“I’m just a farm kid from Kansas living the American dream,” says Stephen “Tony” Batman. The 50-year-old Dallas resident is chairman, president, and CEO of the broker/dealer 1st Global Inc. Filling those roles would be more than enough to keep most individuals busy. But that’s just his day job. After two years as chairman of the Financial Services Institute, Batman continues to serve on the B/D group’s executive committee.
Batman thinks that the biggest challenges for the advisory community are presented by the new rules and regulations enacted within the last four years that have had a series of unintended consequences. “They have piled on so much regulation that advisors can no longer serve average Americans,” says Batman. “That’s been a huge consequence and a hidden tax of regulation, at a time when Americans need to start taking care of their own retirement.”
Batman also notes that another unintended consequence of the regulations is to force advisors to move to “more of an RIA fiduciary model because the NASD has in essence deemed that registered reps of a broker/dealer are per se fiduciaries.”–Robert F. Keane
When Ben Bernanke replaced Alan Greenspan as the new chairman of the Federal Reserve Board on February 1, he had some big shoes to fill.
After only a few months on the job, how has Bernanke, 52, done? The consensus is that he’s doing quite well. “The good news is that the market has accepted him,” says Mark Balasa of Balasa Dinverno & Foltz in Schaumberg, Illinois. Bernanke is “going to be more transparent and informative than Greenspan, which I think the markets and investors like,” he says.
Gail Dudack of Dudack Research Group in New York says she’s most impressed with Bernanke’s first testimony to Congress as well as his public presentations. “I think he’s being very direct,” she says. Dudack expects Bernanke to stay in lockstep with Greenspan’s policies, she says. That includes raising interest rates. Bob Doll, president and CIO at Merrill Lynch, argued recently that Bernanke will raise rates again in May, but “that may well be the last increase of the current cycle.”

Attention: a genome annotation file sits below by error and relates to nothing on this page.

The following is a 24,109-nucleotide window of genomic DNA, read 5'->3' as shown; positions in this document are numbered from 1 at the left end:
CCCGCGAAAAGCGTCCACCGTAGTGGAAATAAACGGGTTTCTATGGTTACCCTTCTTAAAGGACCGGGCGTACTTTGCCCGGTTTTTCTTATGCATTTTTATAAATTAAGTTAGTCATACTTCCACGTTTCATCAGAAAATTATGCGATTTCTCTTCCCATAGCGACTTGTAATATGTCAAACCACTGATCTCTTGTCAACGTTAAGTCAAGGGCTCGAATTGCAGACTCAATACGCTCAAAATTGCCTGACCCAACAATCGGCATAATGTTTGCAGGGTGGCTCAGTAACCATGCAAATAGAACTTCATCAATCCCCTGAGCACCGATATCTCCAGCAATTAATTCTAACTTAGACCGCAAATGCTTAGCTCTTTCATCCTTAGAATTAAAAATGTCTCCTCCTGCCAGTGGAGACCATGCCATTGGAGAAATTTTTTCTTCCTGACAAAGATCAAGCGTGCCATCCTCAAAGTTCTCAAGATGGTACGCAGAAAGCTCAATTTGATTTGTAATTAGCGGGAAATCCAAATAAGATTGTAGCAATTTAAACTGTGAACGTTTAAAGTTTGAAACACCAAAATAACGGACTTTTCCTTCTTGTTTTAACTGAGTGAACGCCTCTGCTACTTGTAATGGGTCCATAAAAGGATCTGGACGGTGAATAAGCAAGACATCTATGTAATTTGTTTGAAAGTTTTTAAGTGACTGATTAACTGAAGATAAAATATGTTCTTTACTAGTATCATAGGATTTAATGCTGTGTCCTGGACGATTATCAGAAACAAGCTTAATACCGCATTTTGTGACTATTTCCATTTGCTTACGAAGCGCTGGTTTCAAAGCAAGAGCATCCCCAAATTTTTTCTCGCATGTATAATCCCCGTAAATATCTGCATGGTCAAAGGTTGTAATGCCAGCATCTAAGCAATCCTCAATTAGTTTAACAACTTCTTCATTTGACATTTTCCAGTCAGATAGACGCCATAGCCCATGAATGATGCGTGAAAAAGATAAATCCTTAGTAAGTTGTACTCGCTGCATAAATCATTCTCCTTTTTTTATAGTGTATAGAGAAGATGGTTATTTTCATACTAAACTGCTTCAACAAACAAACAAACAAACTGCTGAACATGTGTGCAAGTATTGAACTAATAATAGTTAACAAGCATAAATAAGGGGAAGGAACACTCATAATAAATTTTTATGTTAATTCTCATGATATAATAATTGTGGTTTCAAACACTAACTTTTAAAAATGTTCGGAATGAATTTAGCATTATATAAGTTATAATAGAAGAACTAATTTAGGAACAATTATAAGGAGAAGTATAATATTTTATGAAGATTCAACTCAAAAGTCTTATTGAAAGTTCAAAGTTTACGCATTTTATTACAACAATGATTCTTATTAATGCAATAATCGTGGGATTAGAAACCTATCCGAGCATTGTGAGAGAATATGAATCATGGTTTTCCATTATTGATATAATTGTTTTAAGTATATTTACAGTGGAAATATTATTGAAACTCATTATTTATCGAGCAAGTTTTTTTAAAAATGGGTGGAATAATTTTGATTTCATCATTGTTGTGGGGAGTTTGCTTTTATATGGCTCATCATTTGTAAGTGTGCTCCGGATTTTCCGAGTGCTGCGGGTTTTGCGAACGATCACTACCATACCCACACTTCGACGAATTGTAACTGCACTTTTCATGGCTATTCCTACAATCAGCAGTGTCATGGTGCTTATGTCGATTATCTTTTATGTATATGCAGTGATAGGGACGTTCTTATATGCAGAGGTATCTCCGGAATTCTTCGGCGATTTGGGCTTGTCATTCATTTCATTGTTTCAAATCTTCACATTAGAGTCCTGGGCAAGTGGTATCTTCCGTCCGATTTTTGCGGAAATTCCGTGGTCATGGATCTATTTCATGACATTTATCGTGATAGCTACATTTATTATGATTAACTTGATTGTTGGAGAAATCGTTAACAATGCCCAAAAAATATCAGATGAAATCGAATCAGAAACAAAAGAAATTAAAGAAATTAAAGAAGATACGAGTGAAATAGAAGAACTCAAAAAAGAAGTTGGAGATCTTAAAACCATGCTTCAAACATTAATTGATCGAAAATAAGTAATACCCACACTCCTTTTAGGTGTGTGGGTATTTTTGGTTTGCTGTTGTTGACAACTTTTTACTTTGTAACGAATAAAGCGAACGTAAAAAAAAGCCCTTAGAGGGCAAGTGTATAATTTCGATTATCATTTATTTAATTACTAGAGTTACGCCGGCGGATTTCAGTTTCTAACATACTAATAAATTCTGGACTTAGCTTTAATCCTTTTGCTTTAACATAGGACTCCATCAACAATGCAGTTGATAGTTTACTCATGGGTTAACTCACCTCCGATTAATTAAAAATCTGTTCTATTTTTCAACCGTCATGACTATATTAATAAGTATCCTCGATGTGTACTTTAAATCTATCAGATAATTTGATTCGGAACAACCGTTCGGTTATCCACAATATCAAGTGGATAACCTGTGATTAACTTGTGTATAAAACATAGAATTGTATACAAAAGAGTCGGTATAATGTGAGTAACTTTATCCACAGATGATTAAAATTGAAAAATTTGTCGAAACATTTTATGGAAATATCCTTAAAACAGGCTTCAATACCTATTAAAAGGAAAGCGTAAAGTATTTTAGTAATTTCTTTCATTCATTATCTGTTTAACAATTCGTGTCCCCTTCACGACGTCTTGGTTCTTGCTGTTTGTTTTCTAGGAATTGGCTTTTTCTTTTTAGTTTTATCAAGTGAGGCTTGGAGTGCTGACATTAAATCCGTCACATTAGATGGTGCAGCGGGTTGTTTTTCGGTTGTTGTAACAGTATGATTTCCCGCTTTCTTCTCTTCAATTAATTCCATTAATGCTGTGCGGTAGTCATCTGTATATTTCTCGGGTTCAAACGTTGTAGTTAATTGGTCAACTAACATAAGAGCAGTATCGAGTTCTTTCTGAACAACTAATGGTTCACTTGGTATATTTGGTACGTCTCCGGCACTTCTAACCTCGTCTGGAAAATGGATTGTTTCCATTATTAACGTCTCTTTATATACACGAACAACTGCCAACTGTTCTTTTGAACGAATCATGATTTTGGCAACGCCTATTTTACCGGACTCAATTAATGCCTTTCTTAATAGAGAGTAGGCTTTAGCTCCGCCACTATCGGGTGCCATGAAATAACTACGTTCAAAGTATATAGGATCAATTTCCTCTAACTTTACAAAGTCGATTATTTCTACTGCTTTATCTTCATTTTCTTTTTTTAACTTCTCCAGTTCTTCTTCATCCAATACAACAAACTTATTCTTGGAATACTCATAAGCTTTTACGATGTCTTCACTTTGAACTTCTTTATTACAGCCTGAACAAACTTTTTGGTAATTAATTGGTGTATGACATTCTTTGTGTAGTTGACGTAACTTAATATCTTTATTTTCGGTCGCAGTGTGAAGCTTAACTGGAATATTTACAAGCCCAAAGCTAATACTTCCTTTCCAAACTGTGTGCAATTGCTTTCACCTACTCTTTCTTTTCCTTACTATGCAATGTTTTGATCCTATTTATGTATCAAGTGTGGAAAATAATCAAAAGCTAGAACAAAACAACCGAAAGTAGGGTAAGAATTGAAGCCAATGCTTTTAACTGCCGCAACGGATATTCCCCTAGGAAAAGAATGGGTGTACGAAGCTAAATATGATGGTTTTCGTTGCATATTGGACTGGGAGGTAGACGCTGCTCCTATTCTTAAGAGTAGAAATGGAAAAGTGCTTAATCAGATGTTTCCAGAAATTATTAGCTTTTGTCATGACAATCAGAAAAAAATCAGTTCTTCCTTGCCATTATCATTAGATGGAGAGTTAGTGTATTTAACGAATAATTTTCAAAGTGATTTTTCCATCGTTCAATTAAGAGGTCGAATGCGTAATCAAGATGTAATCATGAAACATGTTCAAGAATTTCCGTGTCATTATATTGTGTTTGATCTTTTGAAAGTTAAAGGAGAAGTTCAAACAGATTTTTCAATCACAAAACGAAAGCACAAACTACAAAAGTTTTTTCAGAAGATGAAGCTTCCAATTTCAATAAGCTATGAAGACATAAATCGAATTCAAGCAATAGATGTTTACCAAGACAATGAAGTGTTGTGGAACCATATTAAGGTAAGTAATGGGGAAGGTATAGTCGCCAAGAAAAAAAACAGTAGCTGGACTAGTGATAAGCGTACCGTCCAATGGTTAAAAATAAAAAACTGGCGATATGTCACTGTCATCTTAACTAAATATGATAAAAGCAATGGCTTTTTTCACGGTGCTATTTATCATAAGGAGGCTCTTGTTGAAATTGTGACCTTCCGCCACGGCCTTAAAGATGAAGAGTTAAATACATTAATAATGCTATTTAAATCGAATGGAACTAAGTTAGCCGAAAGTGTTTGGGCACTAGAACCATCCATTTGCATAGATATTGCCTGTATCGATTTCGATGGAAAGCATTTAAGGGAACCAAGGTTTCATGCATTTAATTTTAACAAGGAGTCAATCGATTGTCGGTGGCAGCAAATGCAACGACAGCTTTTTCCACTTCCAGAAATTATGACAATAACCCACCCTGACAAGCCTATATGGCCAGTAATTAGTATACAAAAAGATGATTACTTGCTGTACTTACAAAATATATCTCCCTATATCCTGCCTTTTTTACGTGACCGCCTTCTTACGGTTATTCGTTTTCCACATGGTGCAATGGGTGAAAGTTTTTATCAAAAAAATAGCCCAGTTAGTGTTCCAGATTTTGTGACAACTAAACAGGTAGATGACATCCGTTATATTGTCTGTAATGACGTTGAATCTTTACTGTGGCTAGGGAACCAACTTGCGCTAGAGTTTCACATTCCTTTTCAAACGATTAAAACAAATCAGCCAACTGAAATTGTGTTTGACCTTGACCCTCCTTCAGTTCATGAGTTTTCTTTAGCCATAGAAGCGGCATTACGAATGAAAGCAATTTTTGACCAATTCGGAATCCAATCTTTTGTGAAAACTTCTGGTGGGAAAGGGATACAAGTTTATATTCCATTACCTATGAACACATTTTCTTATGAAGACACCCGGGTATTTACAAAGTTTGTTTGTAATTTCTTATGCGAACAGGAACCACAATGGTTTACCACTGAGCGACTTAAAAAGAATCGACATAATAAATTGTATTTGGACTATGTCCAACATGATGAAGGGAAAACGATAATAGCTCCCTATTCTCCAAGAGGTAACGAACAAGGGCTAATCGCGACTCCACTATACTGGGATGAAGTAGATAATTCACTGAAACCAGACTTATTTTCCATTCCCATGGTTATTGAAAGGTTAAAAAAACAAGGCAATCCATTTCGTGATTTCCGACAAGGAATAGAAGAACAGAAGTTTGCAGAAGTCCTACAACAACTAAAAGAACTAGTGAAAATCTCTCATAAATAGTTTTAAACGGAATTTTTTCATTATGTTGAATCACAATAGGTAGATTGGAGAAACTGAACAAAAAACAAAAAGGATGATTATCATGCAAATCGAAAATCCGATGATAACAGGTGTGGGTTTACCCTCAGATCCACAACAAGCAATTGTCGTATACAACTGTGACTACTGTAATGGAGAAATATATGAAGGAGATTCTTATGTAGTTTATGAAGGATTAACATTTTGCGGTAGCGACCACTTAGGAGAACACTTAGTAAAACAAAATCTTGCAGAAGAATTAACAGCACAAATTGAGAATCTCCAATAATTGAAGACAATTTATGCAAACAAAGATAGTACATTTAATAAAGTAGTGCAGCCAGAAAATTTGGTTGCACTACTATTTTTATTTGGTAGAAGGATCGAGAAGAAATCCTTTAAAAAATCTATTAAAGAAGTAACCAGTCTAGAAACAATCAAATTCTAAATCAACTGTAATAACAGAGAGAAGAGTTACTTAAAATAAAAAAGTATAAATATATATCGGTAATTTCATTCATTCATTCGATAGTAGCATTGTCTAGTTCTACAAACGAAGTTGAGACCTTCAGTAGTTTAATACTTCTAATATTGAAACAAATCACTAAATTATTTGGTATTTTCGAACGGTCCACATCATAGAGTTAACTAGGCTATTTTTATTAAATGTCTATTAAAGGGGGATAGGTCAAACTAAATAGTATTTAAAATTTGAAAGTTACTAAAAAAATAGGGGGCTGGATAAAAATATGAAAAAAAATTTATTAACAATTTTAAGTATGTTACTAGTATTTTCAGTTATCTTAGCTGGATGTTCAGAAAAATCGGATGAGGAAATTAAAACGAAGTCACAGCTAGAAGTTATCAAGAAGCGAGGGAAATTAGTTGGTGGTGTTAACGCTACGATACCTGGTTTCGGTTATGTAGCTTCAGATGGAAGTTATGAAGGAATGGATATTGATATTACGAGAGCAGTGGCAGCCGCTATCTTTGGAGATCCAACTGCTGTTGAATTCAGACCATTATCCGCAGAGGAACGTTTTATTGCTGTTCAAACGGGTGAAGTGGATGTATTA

While Bernanke does make “statements that are clear, he’ll throw in something at the end to make it less than perfectly clear,” says Dudack. “That is the role of the Fed chairman.4 The chairman should never be 100% predictable.”–Melanie Waddell
When National Financial Partners was founded in 1998, its business model was greeted with a certain degree of skepticism. Acquiring firms in the life insurance and estate planning; corporate and executive benefits; and financial planning and investment advisory businesses isn’t really that difficult if you have enough money to spend, was the conventional wisdom. But taking well over 100 individual entities and helping them to grow within a new and supportive corporate culture while at the same time maintaining the entrepreneurial spirit that made each of them successful in the first place is quite another task.
Yet it’s a task at which NFP’s chairman, president, and CEO, Jessica Bibliowicz, 45, seems to be thriving.
Like most successful entrepreneurs, Bibliowicz is well aware that NFP’s accomplishments are not hers alone. She points to the management team she’s assembled as her greatest professional accomplishment, “but I always give the most credit to the firms that we’ve acquired or affiliated with. I think our ability to find these great companies and help them foster their continued growth is what makes NFP so special.”–Robert F. Keane
House Majority Leader John Boehner is at the forefront of addressing two crucial issues: taxes and retirement savings. The former chairman of the House Education and the Workforce Committee, who became majority leader on February 2, said in early April that lawmakers are close to finalizing a $70 million tax-cut package that would extend tax breaks on capital gains and dividends. The Ohio Republican, 56, is also one of the lead negotiators working to craft a compromise bill on pension reform.
That bill was originally expected to be completed by mid-April, but that date has been pushed back. The House version of that bill includes Boehner’s provision allowing advisors to give investment advice to 401(k) plan participants. The tax-cut package would extend the maximum 15% tax rate on capital gains and dividends beyond 2008, and would provide some relief on the Alternative Minimum Tax.
Boehner hails from a working-class family, and is one of 12 children. “Boehner has a number of qualities that will serve him well” as majority leader, says Scott Talbott of The Financial Services Roundtable in Washington, D.C. “He is a unifier and works on a bipartisan basis.” Another great quality: “He has an ability to grasp an issue quickly, and then put it in plain English so people can understand it.”–Melanie Waddell